Another container line opens up as to financial problems. M&As do not fix underlying issues. Bankruptcies will.
Troubled HMM wants cheaper charter hire, but its containerships face arrest if payments are withheld
A letter, dated 1 February and signed by HMM chief executive Paik Hoon Lee, seen by a shipbroker source, says: “It is critical to understand that HMM’s financial difficulties cannot be solved by dealing with its financial liabilities alone. Unless time-charter payments are significantly reduced as well, the company cannot survive.”
It also said: “We envisage a consensual restructuring, in which all of our stakeholders will make an equitable contribution to the recovery of the company.”
HMM is, effectively, looking to issue new equity in exchange for looser credit terms and charter payments – which would leave existing investors with significantly diluted shareholdings.
While lenders would appear to have little choice but to accept an equity stake, the line has a different relationship with shipowners. They can arrest ships if charter terms are breached.
According to the latest data from Alphaliner, HMM operates a fleet of 55 containerships (393,665 teu), of which 33 (228,585 teu) are chartered.
They include five 13,100 teu ships on long-term charters from Danaos Corporation, that run until 2024. Danaos also has seven 2,200 teu ships chartered to HMM with just one or two years remaining.
During a conference call yesterday to discuss Danaos’s Q4 2015 and full-year results, there was no mention of the HMMs letter – rather a focus on improving results by paying down debt.
Chief executive of Danaos, Dr John Coustas, said the fundamentals of the container market remained “very challenging”, but argued that Danaos had “very limited exposure to the current weakness” because of its fixed-rate long-term charter strategy. This, he said, assumed “continued performance by our charterers on existing contracted terms”.
However, Danaos has been down this road before: in 2013, Zim underpaid the charter hire on six panamax vessels, claiming it was a temporary measure until the markets improved. This did not happen and Danaos thus became an unwilling partner in Zim’s $1.4bn debt-for-equity swap in the creation of ‘new Zim’.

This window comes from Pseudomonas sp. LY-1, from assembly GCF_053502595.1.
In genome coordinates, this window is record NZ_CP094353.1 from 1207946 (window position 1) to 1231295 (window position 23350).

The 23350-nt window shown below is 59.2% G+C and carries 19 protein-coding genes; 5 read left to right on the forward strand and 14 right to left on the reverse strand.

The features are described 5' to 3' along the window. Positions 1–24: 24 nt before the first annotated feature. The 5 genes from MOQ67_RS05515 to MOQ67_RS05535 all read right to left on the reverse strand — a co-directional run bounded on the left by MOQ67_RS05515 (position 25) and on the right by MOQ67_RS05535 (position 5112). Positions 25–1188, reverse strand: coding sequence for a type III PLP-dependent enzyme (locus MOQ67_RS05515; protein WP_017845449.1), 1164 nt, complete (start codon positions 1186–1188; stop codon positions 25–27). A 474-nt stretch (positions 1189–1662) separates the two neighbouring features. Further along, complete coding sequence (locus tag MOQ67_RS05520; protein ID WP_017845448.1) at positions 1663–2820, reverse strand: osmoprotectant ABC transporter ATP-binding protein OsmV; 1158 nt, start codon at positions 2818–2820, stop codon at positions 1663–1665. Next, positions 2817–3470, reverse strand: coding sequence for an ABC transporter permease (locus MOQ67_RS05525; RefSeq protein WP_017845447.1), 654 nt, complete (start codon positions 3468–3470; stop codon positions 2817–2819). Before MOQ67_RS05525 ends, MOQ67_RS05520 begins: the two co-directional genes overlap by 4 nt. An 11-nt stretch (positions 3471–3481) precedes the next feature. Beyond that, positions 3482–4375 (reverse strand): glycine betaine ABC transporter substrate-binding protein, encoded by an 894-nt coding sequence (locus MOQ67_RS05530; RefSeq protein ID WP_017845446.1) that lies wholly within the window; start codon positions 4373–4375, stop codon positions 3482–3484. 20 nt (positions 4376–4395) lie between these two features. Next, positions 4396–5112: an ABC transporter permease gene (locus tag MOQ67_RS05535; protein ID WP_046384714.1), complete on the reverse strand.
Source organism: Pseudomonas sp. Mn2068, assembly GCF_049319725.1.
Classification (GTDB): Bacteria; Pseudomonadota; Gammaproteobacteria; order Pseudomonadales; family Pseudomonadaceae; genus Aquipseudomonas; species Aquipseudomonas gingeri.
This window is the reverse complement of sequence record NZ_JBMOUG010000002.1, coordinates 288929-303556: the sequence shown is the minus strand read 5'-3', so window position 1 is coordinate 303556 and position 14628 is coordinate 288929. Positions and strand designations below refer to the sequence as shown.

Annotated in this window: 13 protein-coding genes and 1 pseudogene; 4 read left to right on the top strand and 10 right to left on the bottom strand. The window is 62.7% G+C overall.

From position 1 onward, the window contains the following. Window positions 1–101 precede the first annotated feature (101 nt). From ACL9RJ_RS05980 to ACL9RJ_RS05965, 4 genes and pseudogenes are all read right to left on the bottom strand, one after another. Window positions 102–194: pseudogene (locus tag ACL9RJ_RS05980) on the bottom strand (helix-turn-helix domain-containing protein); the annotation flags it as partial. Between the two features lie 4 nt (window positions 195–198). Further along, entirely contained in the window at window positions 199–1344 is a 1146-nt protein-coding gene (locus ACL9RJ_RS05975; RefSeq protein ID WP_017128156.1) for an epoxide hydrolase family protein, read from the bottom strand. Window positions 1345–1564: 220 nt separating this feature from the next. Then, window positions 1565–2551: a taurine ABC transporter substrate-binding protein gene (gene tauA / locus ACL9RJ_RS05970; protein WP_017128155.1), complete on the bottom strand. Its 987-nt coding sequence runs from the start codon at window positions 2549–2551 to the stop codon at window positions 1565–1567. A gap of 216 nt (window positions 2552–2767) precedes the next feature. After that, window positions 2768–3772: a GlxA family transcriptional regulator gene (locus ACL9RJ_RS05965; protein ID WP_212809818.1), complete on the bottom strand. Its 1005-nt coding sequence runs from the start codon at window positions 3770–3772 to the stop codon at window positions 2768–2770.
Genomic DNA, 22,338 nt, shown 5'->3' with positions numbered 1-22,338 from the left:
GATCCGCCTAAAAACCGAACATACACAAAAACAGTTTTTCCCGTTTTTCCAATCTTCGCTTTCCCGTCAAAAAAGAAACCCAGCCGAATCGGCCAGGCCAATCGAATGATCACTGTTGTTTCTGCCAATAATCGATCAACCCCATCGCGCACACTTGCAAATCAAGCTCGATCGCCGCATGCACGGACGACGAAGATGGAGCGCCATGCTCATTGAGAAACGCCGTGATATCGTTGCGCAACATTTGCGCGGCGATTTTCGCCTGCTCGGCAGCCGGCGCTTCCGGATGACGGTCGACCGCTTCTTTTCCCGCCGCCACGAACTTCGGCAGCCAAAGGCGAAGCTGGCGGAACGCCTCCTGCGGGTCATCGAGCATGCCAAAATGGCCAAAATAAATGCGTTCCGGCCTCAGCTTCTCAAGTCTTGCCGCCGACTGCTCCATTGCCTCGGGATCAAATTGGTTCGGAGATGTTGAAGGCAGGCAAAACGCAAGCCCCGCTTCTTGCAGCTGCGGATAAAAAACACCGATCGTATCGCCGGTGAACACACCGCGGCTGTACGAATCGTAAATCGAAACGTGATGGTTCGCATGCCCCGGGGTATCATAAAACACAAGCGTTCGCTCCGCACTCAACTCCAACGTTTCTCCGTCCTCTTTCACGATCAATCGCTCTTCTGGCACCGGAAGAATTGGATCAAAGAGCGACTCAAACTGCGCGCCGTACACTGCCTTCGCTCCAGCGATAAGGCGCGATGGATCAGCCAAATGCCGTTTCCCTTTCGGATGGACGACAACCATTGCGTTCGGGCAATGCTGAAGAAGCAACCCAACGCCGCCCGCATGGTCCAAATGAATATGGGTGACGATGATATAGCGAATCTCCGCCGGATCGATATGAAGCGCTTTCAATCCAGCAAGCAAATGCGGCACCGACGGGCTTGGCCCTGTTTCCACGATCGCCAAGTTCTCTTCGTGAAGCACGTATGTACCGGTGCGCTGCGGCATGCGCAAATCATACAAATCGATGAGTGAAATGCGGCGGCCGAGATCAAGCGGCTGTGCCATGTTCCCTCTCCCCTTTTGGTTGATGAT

In August 2014 The Loadstar wrote: “[Accepting reduced charter hire] is a precedent that Danaos would hope that its other ocean carrier customers, many of which – like South Korean duo Hanjin and HMM – are still posting thumping losses, will not follow.”
Reneging on a charter agreement is regarded as unpalatable in the shipping world, and Danaos would have had every right to take back the vessels, but such was the depressed state of the charter market for panamax ships at the time that the shipowner decided against this option.
However, the current charter prospects for the five 2012-built 13,100 teu ships HMM currently deploys on the Asia-Europe trades could be very different.
Charter hire payments are normally made every two weeks, so HMM could arrive at a tipping point in weeks rather than months. Moreover, given the parlous position of the Korean company, other creditors will be tightening rather than extending credit terms, which could make HMM’s position untenable.
It is difficult to see how the other G6 members would want to continue to have their cargo loaded on an HMM ship if there was a serious threat that the vessel could be arrested in ports around the world.